There has been a steep decline in childhood vaccinations due to the COVID-19 pandemic, and health officials have warned that a lack of vaccinations against once controlled contagious diseases puts communities at risk.
Millions of children have missed their routine vaccinations this year, as the pandemic has prompted Americans to postpone or avoid receiving the shots.
Yvonne Maldonado is the Chief of Infectious Disease at Lucile Packard Children’s Hospital and professor of Pediatrics and Health at Stanford University, and she told KCBS Radio that she is “really worried” about kids not getting vaccinated, and warned that communities at risk are losing protection against highly contagious diseases.
“Diseases like meningitis, which are terrifying diseases,” she said “The things that I saw when I was in training that I really don’t want to see happen again.”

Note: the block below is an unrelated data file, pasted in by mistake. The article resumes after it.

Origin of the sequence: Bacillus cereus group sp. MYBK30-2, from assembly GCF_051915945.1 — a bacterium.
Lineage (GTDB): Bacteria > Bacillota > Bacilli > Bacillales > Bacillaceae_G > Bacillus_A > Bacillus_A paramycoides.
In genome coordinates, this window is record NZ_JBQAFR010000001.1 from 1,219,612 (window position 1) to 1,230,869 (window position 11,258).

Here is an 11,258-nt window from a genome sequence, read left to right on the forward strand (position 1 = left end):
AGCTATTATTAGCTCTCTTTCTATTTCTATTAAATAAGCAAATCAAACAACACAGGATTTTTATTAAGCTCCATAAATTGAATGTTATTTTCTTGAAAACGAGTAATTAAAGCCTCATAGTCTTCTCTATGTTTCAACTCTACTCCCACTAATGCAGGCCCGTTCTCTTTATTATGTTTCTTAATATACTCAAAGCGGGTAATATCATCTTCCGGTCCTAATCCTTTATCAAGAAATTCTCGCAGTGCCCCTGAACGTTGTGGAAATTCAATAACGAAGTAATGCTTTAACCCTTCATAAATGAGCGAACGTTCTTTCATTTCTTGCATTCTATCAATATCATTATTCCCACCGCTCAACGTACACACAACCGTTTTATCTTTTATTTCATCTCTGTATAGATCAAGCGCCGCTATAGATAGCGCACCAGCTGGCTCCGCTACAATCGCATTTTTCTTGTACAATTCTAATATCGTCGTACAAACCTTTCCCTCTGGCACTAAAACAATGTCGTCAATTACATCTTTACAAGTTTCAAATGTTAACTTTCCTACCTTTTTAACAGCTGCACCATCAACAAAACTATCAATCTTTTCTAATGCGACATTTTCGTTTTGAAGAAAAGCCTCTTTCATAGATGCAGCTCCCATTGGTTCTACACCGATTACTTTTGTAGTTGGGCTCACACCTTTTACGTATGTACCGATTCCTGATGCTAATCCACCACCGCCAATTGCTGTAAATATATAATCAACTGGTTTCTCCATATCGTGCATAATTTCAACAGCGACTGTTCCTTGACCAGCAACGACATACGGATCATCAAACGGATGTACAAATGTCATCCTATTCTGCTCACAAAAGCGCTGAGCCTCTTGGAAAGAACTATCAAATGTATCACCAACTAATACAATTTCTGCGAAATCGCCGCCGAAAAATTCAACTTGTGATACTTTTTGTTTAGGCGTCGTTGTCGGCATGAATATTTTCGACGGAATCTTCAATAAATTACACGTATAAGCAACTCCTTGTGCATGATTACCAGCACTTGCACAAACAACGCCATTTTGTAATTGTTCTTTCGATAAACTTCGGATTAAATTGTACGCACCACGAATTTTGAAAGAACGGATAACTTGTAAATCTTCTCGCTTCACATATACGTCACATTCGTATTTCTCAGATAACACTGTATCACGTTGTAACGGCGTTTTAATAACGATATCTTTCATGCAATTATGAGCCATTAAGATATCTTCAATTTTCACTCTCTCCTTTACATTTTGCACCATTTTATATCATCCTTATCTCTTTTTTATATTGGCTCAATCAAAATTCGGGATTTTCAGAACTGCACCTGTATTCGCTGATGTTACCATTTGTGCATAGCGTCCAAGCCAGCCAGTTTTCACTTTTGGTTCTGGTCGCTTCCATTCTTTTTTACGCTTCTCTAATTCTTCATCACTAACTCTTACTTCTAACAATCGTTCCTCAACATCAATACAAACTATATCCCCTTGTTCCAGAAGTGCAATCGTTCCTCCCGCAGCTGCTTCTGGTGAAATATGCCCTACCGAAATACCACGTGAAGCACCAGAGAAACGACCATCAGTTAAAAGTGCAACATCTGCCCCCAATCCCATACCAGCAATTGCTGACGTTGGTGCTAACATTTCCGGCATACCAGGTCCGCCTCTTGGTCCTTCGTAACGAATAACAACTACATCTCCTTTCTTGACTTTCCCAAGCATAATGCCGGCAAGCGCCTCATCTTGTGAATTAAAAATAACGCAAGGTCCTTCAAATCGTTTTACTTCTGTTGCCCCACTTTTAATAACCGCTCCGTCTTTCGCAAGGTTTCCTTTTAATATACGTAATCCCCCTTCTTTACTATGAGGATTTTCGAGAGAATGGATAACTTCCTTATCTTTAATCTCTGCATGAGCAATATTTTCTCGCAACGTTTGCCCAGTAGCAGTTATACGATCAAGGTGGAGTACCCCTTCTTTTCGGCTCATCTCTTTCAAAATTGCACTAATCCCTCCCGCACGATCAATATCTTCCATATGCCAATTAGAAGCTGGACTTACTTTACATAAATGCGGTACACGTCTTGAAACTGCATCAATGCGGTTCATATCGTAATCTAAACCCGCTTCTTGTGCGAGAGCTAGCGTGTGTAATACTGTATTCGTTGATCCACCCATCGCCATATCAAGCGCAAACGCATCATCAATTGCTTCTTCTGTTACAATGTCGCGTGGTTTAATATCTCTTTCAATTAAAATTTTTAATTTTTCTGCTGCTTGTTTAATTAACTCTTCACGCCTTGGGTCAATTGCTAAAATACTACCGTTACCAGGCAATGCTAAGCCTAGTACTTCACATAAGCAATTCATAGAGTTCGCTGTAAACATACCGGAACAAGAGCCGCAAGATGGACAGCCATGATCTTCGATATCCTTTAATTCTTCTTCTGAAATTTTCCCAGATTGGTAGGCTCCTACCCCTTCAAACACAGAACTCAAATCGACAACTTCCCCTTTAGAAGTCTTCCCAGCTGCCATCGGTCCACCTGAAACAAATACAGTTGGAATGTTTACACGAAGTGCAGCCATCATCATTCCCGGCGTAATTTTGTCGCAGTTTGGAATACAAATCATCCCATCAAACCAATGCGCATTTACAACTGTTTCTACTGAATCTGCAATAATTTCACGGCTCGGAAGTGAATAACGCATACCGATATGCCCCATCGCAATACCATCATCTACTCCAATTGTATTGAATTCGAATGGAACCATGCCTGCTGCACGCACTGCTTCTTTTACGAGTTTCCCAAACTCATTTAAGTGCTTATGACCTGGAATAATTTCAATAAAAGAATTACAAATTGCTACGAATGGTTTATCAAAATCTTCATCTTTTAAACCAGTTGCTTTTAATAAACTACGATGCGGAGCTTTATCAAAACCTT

According to the Blue Cross Blue Shield Association, 40 percent of parents and legal guardians reported their children missed vaccinations due to the pandemic.
Maldonado emphasized that timeliness is key and suggested guardians touch base with their providers if they feel uncomfortable to find out what providers are doing to ensure safety.
“We really want to focus on prevention,” she said. “Prevention is clearly much better than waiting for someone to get sick.”
Measles, whooping cough and polio are all preventable.